And although it doesn’t affect me personally, cloning from non-reproductive body cells, as I believe was the case with Dolly the sheep, was a startling move into the future. I expect Internet-class advanced from biotech in the next few years.

It would be nice if we could develop some viable form of space travel, though.

I’m always amazed at stuff in Heinlein’s books. I remember in one book (I think it was the Door Into Summer) a character uses a debit card.

Flatscreens. I heard a story once that the people who made the movie 2010 decided to drop the flatscreens that had appeared in 2001 because they were just too far-out. And lo, the only technology from the first movie that was really ready for 2001 was - flatscreens!

I doubt it’s true, but I hated 2010 (the movie, at least - the book was okay) so I love the story anyway. So I’m being childish.

Anyway, I love that flatscreens have made laptop computers possible. I love my flatscreen monitor, which allows me to close up my computer in a little cabinet in the corner of the living room so it can’t be seen when I want the room to look nice. I love that flatscreen TVs exist, and can’t wait for them to come down in price enough that we can afford to have one hanging on our wall. I just hope that by then they come with a program that lets you have a simulated “aquarium” on the screen when it’s switched off :smiley:

I too was thinking about digital cameras but I couldn’t think of a sci-fi story which predicted it. Does anyone? I recall Clarke severely underestimating photographic technology. In one of his early stories, the first manned Mars mission carried with them the latest innovation in photographic technology: color film!

One that shocked me was high-temperature superconductors. I was at the American Physical Society meeting in New York City circa 1985 where they announced this. It was the wo\ildest scientific meeting I’d ever been to – the last-minute session was the hugest I’d ever attended, filling an entire Ballroom and overflowing iout into other rooms and hallways, where people watched the proceedings on television. The description of the pre-cured ceramic superconductors sounded eerily like the belts of superconducting material described by Larry Niven in The Ringworld Engineers, which I’d just read.

The Internet, as noted above. Murray Leinster described it with impressive accuracy in his 1940s short story “A Logic Named Joe”, and I’ve come across it in novels like Clifford D. Simak’s City. I very recently learned from an essay by Martin Gardner that H.G. Wells had preceded everyone in describing an Internet system.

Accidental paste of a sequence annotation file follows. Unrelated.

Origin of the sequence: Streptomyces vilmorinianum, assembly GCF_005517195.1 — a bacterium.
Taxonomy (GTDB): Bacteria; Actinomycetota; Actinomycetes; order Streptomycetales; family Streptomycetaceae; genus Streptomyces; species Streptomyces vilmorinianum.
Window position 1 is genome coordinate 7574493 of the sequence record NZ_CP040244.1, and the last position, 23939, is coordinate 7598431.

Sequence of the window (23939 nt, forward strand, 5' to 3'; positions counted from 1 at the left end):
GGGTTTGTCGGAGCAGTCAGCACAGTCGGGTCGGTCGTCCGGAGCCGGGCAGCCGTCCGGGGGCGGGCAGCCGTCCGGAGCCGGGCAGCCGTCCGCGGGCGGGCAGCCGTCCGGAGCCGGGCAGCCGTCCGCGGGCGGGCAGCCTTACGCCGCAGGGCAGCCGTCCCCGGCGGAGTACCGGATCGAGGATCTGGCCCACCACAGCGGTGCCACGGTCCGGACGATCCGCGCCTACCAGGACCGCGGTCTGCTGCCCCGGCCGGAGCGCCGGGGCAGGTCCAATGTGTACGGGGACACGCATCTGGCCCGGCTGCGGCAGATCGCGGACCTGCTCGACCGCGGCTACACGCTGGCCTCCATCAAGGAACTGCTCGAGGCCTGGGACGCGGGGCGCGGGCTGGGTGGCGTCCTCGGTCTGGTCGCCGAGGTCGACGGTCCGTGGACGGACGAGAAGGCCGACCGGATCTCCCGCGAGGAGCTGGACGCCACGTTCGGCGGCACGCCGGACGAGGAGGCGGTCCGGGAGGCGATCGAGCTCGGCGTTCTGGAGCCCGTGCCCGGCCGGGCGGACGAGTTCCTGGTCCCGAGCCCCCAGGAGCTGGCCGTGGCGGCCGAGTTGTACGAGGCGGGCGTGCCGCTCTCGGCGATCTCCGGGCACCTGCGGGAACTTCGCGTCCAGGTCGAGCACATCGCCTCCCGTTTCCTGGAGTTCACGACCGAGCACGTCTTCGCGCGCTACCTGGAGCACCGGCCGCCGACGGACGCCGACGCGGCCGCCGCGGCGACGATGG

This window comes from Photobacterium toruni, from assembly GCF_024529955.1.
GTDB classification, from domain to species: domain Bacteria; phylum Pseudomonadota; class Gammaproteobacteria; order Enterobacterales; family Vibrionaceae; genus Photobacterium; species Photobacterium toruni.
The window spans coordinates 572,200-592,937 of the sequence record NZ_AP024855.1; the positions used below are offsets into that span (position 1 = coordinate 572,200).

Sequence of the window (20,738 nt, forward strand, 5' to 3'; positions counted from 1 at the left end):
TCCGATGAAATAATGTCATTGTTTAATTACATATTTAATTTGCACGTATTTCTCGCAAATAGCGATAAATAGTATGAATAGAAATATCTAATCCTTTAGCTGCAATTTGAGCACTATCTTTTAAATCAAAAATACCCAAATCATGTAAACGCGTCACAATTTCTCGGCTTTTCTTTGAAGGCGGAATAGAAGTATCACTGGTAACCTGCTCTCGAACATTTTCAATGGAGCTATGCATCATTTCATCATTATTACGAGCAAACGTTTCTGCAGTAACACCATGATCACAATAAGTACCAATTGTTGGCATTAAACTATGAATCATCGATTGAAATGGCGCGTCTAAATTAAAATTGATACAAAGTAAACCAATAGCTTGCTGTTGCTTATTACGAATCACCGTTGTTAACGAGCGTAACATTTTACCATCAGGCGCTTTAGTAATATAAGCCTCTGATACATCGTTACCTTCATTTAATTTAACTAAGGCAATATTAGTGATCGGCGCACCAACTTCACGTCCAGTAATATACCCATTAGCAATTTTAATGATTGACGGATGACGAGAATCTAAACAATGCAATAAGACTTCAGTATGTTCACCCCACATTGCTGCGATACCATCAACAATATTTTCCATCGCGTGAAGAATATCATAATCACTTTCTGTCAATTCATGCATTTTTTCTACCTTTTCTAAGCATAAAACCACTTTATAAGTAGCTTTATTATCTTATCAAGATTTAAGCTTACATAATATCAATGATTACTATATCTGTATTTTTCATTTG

In “The Moon Is a Harsh Mistress”, Robert Heinlein pretty much described the exact process of real-time computer graphics animation. Not too far from what a good PlayStation game does today.

Space travel and exploration.

Heck Home Computers were science fiction 20 years ago.

Love my communicator … er cell-phone

Bond James Bond made Seadoo a reality

Matrix and the the new Brain chip implants

Still waiting on 6 meter tall Mechs walking on 2 legs.

OH!!! and I forgot about this guy …and his dog AIBO

My all-time favorite is in Foundation, by Isaac Asimov. Some scientist is gleefully praising the power of nuclear energy, and explains that due to its phenomenal efficiency every housewife can have her very own laundry facility that fits in a closet!

Go Asimov, you prophet you!


If I can get a movie compressed to fit onto a memory stick, I could view it on my PDA.

I have a couple of short clips on my PDA right now. :slight_smile:

This is after the fact, but one of the neat things about Always Coming Home is Le Guin’s “Exchange”. It anticipates the internet and e-mail. She makes it sound like self-running computers. Like many of her technological innovations, such as the “network”, she says what it does without defining what it is. I didn’t read the book till long after the internet, but it was written in the 1980’s . I missed getting to read that when the Exchange was ‘new’!